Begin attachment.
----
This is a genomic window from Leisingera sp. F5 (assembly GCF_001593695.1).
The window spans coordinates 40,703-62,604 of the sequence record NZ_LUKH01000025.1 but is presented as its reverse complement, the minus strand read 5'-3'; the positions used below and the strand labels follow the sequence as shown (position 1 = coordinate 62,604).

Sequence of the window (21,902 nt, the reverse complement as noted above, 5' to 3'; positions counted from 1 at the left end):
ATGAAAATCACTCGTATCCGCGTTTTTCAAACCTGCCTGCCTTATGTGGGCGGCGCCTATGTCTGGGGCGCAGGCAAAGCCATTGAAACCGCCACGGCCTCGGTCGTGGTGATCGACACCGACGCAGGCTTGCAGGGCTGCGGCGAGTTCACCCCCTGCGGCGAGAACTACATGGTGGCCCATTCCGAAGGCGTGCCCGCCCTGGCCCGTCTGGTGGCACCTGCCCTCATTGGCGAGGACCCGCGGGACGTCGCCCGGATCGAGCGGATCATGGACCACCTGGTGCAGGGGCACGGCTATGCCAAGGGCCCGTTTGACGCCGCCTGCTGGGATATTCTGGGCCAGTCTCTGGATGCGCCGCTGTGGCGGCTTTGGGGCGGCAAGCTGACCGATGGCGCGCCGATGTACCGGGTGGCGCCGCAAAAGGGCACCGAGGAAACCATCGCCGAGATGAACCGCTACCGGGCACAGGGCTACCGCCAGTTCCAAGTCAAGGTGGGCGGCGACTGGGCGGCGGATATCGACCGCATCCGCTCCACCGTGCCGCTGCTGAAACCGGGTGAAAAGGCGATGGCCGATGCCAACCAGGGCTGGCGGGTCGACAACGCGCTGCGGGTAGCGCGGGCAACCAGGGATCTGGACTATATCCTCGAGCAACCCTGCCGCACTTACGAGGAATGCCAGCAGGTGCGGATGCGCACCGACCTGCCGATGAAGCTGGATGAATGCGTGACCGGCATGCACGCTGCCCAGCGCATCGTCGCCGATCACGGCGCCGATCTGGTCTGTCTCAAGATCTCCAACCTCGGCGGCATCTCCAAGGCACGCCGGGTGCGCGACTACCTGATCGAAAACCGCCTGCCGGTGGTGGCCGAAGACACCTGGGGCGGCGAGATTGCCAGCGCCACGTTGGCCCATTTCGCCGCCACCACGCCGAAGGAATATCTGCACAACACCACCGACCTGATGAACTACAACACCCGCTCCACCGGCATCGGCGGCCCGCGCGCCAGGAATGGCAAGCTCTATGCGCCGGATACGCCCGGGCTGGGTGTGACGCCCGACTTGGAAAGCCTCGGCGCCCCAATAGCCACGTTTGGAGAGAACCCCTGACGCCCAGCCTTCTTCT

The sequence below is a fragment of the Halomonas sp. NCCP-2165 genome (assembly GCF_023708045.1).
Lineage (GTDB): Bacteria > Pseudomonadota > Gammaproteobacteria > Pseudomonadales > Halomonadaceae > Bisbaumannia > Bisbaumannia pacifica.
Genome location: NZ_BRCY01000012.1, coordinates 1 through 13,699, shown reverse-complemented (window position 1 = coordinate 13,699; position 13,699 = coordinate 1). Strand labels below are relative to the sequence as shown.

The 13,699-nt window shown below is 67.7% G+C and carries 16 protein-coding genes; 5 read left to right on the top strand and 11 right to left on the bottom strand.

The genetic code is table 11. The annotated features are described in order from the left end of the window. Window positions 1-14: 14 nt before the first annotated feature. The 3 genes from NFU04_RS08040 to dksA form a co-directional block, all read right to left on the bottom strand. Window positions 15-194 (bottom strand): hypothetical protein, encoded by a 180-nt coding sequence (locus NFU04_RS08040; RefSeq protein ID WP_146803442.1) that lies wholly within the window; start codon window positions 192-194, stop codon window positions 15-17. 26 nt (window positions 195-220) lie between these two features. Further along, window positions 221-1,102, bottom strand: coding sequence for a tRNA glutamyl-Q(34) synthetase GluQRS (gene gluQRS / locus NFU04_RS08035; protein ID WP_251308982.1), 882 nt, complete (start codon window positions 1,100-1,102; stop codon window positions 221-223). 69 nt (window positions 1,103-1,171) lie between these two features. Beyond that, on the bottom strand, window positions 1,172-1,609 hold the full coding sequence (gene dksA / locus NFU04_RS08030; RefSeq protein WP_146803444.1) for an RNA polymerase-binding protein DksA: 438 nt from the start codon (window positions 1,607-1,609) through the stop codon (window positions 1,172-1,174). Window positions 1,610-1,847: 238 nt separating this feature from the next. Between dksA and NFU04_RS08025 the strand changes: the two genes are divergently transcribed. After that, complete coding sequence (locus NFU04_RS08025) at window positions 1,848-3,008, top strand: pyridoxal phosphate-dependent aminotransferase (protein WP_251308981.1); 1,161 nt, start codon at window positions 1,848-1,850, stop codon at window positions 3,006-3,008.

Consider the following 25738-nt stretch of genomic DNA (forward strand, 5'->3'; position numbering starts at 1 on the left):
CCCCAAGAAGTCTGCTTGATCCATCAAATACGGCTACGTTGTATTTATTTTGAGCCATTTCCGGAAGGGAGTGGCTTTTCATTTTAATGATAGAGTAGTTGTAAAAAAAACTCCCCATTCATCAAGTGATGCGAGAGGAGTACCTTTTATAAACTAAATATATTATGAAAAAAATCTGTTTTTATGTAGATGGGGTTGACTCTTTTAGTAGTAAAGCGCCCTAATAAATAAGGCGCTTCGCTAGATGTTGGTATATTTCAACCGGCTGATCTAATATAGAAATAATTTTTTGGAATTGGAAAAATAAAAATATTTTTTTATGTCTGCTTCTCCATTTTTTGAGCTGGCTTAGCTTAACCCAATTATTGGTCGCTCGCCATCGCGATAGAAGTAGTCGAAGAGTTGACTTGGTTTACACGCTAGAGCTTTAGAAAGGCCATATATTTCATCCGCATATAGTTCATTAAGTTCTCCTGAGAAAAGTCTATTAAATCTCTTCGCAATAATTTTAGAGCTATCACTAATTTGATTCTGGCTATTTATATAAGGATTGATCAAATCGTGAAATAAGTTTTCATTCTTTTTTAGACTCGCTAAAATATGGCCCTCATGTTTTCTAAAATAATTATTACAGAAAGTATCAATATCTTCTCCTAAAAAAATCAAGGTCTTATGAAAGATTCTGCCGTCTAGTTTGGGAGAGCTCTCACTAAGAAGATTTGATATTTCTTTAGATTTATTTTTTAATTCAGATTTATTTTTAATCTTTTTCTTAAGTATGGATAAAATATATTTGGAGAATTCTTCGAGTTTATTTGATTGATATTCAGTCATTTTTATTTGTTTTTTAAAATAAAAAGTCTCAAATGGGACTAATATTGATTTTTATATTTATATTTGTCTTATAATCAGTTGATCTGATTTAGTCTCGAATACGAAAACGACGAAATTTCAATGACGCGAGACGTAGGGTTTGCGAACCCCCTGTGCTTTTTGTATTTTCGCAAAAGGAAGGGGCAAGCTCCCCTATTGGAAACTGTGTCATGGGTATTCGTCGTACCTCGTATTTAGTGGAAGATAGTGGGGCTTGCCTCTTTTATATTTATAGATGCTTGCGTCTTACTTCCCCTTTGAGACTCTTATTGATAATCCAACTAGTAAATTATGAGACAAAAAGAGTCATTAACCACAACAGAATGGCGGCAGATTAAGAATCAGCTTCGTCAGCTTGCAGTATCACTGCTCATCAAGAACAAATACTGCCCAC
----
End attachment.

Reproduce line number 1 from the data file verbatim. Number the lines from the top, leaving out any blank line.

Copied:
This is a genomic window from Leisingera sp. F5 (assembly GCF_001593695.1).